The problem is, as I have stated before, that the global “official” economy which dominates the world is an unjust system which is now in the process of breaking due to the worldwide end of cheap oil. Yet while that system still exists and is in any way viable, its masters actively fight against anyone who seeks to create a safety net of alternative systems. Examples of this include automobile-based transportation, which for decades was pushed by rich corporations such as the Big Three automakers and the American oil companies. Now this system is breaking down, and the evidence is that more and more people cannot afford the money to use it. But there are few alternatives and they are difficult or dangerous to use, thanks to long-standing opposition to these alternatives from the auto and oil industries and by such people as former Republican congressman Tom DeLay, who fought against a light rail system for the city of Houston, Texas.

Other alternatives which are being opposed by vested corporate interests include small farms, which provide a viable option to factory-farm food which is becoming more expensive due to increasing energy costs, and is increasingly being recalled due to dangerous disease outbreaks. Urban self-sufficiency is under attack, as large agribusinesses persuade Federal and state departments of agriculture to oppose allowing people to keep backyard animals such as chickens, forcing them to rely on the factory food/supermarket distribution chain instead. NAFTA is yet another attack on our ability to take care of ourselves, yet another means of enabling large corporations to virtually enslave people in low-wage jobs without an adequate safety net of small businesses to which these people could turn.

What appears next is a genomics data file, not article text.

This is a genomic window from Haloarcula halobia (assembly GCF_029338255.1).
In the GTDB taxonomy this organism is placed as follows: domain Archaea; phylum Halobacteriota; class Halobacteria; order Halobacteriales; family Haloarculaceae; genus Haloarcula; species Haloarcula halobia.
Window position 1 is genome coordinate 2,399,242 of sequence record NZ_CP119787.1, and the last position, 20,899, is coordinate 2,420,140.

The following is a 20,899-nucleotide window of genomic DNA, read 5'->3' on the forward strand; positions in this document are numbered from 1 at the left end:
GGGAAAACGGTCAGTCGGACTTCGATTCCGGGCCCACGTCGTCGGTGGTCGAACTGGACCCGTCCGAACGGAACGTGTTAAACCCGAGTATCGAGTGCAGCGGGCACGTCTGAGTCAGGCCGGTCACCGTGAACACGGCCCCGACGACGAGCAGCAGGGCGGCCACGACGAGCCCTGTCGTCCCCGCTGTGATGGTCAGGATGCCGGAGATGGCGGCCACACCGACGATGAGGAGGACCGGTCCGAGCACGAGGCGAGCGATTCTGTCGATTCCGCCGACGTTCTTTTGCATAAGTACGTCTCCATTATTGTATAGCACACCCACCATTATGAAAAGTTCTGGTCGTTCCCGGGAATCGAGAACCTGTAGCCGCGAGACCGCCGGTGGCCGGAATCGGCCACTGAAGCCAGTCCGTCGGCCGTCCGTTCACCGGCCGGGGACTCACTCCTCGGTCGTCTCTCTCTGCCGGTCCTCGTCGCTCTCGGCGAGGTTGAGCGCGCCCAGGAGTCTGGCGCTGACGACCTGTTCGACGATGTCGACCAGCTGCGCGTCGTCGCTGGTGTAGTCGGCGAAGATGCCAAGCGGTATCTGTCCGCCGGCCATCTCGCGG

I could go on and on with examples. The point is that what we need now in a President is someone who will protect us from the corporatocracy and who will not get in the way when local citizens try to disentangle themselves from this breaking system. I knew that Hillary Clinton and John McCain support the evil status quo, no matter how they try as symbols to portray themselves. The viciousness of their attacks on Obama made me think that perhaps he was someone who would actually upset the status quo and protect small Americans from big business.

But now he is reconsidering his earlier opposition to NAFTA; now he is willing to grant prosecution immunity to telecom companies who spied on Americans as part of the “War on Terror”; he has supported a Congressional bill that would give expanded wiretapping powers to the government; and he seems to be backing away from an immediate, swift withdrawal of troops from Iraq. In short, he is starting to look like the sort of candidate who would pose no danger to corporate interests.

If he's trying to get my vote, this is a dangerous strategy. I am black and I am an evangelical Christian; yet when I need an airline pilot, an optometrist or a surgeon, I care far less about his religion or skin color than I care about his qualifications. I'm not really thrilled about voting for Obama just because he's black. After all, Robert Mugabe is also black, as was Idi Amin. I'm not saying that Obama is as bad as these two; I'm just making a point. I can't understand the women who rabidly supported Hillary just because she was a woman (maybe the fact that I'm a guy has something to do with my lack of understanding.) Don't these women remember Jezebel? (1 Kings 21:23; 2 Kings 9:35-37)

At this dangerous and dicey juncture in American history, I care far less about a candidate's value as a symbol than I care about whether the candidate understands what needs to be done, and what that candidate will or will not do. I have been fooled too many times by people who sold themselves to me as symbols; I'm tired of people trying to fool me yet again. In 2004, this was also the view of 83 million people who were eligible to vote, yet who chose not to because they were tired of being treated like Pavlov's dogs.